Amanda O’Byrne, technician on the Dusty project tells us about her trip @AmandaMerle1
When I tell people I’m coming to Greenland in July they often ask what is it like that time of year? Most already know about the 24 hours of light, the icesheet melt and maybe even about the tundra going into bloom. But what tends to surprise is when I describe the incessant mosquito population.
Greenland flora selections spotted hiking down from SS906. Photos: Amanda
This July has been no disappointment in terms of our buzzing, blood thirsty friends/fiends. Mosquitos essentially leave us with three options:
- Cover yourself with DEET. This is reasonably effective, but it is hard not to be put-off by the coughing fit that ensues with spray applications. Thus, although occasionally necessary to maintain sanity, I try to leave this as a last resort.
- Cover yourself with impenetrable clothing. Here is where the battle of wits and instinct is won. Rain proof clothing is most effective, but turning yourself into a greenhouse is not always ideal. So you wear some trousers they can’t seem to get through, assuming you don’t forget to zip up the mesh lined pockets, don the mosquito head net and wriggle into some latex lab gloves. This is my field attire. This is my battle wear.
- Get bit. A lot.
Mosquitos not birds. Photo: Rowan
For Suzanne McGowan, Rowan Dejardin and myself, this season’s trip to Kangerlussuaq entailed setting up mesocosm experiments. Our aim is to investigate the hypothesized ‘fertilizing’ effect of the dust being blown into the local lakes. By building mesocosms which seal a section of the lake from the surface to the benthic sediment from the rest of the lack we can add dust and measure the response. We can look at how adding dust might stimulate benthic epiphytic growth or increase benthic diatom presence, as just two examples. We also wanted to see how this response may vary between different lakes, especially between three lakes that appear to get differing natural levels of yearly dust inputs. Will a lake that has regular dust input show a lesser response than one which gets very little dust over the year?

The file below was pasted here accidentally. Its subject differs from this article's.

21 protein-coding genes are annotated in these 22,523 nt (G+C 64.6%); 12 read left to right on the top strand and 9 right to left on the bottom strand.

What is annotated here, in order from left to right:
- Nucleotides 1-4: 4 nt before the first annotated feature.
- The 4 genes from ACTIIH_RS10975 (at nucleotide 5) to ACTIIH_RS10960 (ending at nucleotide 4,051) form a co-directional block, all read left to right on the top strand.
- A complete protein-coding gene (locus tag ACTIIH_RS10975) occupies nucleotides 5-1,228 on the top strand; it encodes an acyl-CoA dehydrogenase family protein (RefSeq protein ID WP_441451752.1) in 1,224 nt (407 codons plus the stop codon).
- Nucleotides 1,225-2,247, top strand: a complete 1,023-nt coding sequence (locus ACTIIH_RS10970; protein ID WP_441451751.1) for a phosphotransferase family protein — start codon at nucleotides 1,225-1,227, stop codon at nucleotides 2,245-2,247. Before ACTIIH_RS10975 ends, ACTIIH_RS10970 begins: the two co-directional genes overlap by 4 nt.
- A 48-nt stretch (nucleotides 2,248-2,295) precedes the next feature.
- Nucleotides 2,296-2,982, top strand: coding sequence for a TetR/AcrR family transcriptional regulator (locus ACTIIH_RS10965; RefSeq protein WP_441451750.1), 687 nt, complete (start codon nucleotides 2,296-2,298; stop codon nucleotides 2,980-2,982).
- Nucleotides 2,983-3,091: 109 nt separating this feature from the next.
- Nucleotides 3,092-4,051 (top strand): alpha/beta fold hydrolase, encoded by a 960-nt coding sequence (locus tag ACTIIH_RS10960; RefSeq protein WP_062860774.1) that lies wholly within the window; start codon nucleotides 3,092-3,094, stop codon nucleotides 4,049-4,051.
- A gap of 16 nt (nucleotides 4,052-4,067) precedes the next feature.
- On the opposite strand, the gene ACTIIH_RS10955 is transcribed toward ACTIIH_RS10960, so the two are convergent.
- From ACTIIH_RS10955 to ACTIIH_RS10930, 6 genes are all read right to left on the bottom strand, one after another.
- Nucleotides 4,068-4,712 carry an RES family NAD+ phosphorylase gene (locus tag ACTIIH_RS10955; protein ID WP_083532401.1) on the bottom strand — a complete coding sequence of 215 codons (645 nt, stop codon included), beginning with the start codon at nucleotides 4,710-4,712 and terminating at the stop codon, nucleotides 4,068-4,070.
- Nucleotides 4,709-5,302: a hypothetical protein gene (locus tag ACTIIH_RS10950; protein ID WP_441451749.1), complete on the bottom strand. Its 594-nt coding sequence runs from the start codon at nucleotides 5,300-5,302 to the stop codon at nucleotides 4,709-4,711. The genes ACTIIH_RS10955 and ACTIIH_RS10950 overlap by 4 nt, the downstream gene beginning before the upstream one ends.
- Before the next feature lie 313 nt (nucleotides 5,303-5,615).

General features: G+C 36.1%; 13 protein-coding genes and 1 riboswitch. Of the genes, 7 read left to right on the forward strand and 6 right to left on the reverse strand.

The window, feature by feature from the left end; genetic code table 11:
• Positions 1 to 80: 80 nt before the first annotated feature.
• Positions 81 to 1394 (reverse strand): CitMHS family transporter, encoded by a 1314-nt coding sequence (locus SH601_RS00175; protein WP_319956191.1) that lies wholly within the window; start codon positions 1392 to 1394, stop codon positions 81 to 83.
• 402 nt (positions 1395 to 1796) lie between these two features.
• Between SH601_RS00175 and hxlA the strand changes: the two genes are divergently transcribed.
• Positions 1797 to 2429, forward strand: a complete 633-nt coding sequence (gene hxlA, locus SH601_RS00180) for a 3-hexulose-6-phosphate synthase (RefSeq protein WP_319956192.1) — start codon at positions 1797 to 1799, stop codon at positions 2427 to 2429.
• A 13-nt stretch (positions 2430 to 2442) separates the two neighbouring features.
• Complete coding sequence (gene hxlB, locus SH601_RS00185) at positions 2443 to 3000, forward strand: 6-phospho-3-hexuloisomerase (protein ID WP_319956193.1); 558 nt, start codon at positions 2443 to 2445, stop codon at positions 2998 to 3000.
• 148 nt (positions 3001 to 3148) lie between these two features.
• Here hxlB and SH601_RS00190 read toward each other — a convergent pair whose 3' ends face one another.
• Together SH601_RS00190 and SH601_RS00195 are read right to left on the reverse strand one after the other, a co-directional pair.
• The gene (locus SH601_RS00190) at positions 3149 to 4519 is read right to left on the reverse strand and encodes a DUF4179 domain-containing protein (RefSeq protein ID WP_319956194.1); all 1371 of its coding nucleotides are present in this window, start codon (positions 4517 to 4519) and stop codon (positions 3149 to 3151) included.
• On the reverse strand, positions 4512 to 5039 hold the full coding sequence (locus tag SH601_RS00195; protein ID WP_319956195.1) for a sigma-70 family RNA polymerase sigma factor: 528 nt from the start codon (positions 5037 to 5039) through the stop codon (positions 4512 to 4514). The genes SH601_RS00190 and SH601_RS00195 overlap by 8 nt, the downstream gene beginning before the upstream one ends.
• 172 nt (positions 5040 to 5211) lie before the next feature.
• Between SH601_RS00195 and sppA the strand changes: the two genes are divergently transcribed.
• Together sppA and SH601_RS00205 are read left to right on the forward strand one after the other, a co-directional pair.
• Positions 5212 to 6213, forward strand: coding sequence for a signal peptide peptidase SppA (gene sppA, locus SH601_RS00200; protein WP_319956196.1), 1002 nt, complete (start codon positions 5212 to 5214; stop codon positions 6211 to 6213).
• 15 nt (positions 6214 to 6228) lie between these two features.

Rowan and Suzanne installing the mescosms in SS17B Photo: Amanda
Although we set-up mesocosms in only three lakes, this still required several days of hiking. First the mesocosms had to be installed, which involved getting a little wet! After a couple of days of letting everything settle, we returned to add the take initial timepoint measurements and add the dust! After letting the mesocosms ‘cook’ for a couple of weeks we then took final timepoint measurements. We are currently taking our fourth hike out to each site to pull out the structures and leave the lakes as we found them.
With so much to do each time, sampling requires a division of labor. Since Suzanne is capable of balancing and manoeuvering in the small inflatable boat in a manner which would have undoubtedly seen me overboard, she took charge of collecting the water and sediments from the individual mesocosms.
Suzanne sampling the mesocosms with the small-boatsmanship of a true limnologist. Photos: Amanda
This means I got the filtering tasks. To some this would be the short straw, but I could not work in phytoplankton ecology if I hadn’t long ago made peace with the process of pouring water from one container to another and watching it drip through a filter. The quirk of this process in the Greenlandic summer is doing all of this through the veil of the mosquito head net. You also figure out tricks along the way. Like your feet work well to keep filter rigs from tipping over, and the pack frame can double as a portable lab table. Eventually the drip of the water, the squeak of the hand vacuum pumps, and the buzz of the mosquito cloud merge to create a sort of Arctic symphony. It becomes almost comforting in its regularity, until you are jolted from your reverie by a mossie which somehow found its way into your head net! Then panic ensues. All part of the fun of Arctic research!
Filtering fun. Photos: Amanda